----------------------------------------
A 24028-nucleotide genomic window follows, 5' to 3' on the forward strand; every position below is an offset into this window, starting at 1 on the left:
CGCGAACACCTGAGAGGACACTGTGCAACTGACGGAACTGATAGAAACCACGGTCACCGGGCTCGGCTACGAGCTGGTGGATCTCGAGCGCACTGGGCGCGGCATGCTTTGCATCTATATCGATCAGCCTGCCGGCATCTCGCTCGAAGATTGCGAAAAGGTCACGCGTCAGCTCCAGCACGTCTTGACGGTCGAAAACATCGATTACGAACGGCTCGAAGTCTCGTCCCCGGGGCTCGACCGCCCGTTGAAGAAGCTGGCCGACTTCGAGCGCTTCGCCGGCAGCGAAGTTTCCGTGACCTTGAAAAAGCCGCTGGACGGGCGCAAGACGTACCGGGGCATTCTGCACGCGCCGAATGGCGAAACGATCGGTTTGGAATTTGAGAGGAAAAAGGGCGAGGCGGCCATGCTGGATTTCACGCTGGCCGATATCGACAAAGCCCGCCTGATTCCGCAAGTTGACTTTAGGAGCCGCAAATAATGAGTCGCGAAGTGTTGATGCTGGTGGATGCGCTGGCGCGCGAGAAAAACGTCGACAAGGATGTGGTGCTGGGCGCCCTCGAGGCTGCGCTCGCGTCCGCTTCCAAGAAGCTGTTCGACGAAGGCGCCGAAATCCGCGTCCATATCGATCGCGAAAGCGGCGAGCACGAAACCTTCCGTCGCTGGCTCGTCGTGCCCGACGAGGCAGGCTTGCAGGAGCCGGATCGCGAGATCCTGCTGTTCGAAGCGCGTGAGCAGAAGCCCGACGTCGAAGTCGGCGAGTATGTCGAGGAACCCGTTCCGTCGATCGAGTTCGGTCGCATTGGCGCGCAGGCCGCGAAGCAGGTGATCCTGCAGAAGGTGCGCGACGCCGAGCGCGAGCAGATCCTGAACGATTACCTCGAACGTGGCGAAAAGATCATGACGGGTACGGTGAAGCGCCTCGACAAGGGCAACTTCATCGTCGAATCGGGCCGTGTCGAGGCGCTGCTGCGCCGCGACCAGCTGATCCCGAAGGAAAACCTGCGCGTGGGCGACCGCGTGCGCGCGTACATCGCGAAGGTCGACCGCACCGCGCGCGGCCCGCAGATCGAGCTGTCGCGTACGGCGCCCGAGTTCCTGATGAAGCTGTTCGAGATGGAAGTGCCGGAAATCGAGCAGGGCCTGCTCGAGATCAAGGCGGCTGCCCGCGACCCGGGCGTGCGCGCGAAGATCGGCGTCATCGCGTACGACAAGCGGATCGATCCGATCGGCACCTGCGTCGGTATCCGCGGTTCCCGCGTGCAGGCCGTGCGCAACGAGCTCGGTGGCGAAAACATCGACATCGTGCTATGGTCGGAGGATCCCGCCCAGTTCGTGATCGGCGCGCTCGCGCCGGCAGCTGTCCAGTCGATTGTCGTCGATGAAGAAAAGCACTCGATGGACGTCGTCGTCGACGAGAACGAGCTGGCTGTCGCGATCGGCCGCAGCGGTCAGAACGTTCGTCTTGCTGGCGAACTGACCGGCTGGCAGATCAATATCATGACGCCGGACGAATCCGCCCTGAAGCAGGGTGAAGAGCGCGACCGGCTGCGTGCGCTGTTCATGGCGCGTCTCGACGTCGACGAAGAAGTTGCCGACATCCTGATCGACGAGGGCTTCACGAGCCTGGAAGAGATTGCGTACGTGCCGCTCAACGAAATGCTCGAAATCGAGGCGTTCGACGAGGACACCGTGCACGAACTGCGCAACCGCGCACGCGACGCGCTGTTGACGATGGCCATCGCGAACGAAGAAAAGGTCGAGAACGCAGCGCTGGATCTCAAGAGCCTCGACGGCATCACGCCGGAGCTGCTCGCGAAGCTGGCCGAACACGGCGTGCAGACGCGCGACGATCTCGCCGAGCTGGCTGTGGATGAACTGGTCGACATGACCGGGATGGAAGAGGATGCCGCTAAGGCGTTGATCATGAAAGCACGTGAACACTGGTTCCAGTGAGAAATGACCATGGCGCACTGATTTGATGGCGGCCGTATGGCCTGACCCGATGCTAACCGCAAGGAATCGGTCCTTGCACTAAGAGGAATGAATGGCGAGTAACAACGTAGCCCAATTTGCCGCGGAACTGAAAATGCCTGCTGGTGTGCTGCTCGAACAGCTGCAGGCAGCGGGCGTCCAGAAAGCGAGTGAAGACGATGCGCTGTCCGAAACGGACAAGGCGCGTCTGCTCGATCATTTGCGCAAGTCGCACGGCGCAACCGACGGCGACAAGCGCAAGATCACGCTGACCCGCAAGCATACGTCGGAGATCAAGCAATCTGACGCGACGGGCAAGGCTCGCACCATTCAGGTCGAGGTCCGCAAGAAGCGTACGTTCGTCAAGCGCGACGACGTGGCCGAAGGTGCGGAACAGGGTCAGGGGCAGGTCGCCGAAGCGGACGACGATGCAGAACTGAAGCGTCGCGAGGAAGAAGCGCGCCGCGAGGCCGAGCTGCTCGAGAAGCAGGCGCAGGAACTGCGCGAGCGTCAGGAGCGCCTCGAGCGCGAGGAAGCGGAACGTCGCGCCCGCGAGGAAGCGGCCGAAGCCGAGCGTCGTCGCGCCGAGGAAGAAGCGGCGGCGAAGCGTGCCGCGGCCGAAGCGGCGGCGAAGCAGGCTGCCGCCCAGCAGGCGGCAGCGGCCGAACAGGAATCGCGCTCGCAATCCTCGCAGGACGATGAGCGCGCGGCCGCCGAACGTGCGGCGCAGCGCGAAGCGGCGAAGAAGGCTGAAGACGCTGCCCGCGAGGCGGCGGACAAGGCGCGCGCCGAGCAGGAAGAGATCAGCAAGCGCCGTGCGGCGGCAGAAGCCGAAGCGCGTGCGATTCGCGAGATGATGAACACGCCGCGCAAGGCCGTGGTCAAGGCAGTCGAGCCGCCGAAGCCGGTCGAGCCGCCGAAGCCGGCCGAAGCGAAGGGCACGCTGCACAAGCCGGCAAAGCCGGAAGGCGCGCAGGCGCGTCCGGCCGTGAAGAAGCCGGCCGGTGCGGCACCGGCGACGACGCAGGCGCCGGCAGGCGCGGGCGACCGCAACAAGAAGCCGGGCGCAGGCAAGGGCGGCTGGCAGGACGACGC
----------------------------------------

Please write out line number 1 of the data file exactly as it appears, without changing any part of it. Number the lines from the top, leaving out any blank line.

A 24028-nucleotide genomic window follows, 5' to 3' on the forward strand; every position below is an offset into this window, starting at 1 on the left: